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Austin Peay students help the visually impaired “see” production

During last weeks production of Dinner with Friends, John Moseleys Audio in Media class wrote, narrated and produced an audio narrative track designed to help visually impaired audience members see the production.

The audio track, which was delivered through a state-of-the-art wireless headphone system to visually impaired audience members, provides verbal clues to actions on the stage.
During last week's production of “Dinner with Friends,” John Moseley's Audio in Media class wrote, narrated and produced an audio narrative track designed to help visually impaired audience members “see” the production.

The audio track, which was delivered through a state-of-the-art wireless headphone system to visually impaired audience members, provides verbal clues to actions on the stage.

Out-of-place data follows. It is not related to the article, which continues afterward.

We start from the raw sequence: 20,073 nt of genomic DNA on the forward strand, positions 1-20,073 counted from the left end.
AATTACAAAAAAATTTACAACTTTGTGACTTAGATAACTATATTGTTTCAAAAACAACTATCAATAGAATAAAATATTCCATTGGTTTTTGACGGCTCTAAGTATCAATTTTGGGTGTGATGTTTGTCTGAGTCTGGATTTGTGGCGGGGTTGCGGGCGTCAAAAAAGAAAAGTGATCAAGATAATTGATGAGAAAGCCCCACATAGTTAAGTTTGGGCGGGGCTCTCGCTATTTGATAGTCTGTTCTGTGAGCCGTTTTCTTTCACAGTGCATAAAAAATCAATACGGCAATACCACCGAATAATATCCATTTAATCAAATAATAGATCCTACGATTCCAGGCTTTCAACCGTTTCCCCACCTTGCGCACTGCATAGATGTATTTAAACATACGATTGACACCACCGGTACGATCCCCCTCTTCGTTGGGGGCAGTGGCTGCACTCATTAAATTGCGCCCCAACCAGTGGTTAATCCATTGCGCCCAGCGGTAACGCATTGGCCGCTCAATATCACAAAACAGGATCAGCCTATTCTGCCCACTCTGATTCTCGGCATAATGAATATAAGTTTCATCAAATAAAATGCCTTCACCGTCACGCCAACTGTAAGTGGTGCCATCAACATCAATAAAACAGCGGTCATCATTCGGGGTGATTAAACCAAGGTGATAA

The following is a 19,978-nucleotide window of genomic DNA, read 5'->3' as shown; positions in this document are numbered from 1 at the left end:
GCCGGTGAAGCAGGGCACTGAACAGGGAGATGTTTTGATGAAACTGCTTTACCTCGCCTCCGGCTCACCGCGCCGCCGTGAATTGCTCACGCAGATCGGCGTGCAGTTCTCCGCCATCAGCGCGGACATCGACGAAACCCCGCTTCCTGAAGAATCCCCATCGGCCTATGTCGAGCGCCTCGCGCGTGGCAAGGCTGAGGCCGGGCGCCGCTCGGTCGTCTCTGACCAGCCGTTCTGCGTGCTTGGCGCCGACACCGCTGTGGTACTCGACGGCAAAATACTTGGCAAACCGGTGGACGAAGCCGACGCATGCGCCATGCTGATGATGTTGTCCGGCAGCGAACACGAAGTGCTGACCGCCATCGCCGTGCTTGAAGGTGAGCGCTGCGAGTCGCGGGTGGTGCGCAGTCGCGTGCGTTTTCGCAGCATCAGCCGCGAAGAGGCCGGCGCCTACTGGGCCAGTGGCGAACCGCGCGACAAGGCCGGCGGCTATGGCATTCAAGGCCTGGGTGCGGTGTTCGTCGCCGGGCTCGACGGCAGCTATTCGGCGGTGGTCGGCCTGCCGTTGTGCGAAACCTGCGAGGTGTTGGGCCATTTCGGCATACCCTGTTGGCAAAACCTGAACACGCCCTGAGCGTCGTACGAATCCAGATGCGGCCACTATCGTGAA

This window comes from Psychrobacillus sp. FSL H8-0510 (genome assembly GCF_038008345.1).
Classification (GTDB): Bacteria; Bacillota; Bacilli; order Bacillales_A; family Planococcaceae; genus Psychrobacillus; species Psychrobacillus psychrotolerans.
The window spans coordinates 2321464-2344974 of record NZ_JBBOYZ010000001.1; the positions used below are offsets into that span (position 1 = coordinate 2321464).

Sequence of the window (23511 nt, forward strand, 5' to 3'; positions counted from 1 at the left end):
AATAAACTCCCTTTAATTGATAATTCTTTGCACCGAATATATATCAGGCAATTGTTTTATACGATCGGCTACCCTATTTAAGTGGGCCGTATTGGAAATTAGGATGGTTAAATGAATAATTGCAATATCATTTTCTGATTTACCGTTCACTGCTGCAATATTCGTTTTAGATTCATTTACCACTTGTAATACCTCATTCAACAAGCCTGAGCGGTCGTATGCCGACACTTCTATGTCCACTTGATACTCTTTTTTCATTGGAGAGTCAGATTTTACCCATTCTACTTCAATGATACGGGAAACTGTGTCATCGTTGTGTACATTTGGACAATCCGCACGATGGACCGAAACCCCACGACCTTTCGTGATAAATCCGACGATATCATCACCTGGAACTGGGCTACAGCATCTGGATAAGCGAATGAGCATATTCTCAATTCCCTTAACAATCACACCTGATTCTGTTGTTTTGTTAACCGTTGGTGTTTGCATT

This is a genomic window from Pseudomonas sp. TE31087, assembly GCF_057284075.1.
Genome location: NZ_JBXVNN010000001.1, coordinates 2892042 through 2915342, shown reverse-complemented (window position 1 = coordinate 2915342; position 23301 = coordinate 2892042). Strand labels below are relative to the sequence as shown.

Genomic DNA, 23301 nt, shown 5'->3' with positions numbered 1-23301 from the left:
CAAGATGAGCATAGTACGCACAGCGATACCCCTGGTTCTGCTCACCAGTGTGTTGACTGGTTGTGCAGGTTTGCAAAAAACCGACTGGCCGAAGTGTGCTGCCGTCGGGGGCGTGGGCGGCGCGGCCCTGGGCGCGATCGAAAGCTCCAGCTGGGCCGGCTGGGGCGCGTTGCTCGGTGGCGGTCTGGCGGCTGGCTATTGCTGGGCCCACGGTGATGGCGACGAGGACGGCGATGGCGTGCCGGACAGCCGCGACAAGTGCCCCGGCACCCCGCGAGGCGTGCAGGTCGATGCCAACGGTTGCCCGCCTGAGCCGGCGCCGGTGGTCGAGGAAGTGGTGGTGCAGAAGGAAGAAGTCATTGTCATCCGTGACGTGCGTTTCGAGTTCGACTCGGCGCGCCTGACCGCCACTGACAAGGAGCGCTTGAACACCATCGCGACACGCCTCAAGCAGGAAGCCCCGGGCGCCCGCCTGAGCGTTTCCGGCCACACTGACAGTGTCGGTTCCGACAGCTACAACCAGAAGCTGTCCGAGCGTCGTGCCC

“This scenic narrative approach helps to explain the physical and emotional relationships between the actors, the clothing and set design involved in a specific scene and the use of lighting in the overall production process,” says Moseley, assistant professor of communications. “It is written in such a way that it will not interfere with the dialogue of the actors, but will fill in spaces without dialogue in a manner that will help to explain the actors' involvement in the scene.”

For example, while the theatre is still dark, an audience member using the track might hear the following description: “As this scene opens, we find Gabe and Karen sitting together on the couch. Both appear to be deep in thought.”

It's a technique widely used in performance facilities around the world, as well as numerous television and movie productions, to enhance the theatre experience for patrons who are visually impaired, according to Moseley.

“Dinner with Friends” was the third full APSU production offered with a descriptive audio track, according to Moseley.
—Rebecca Mackey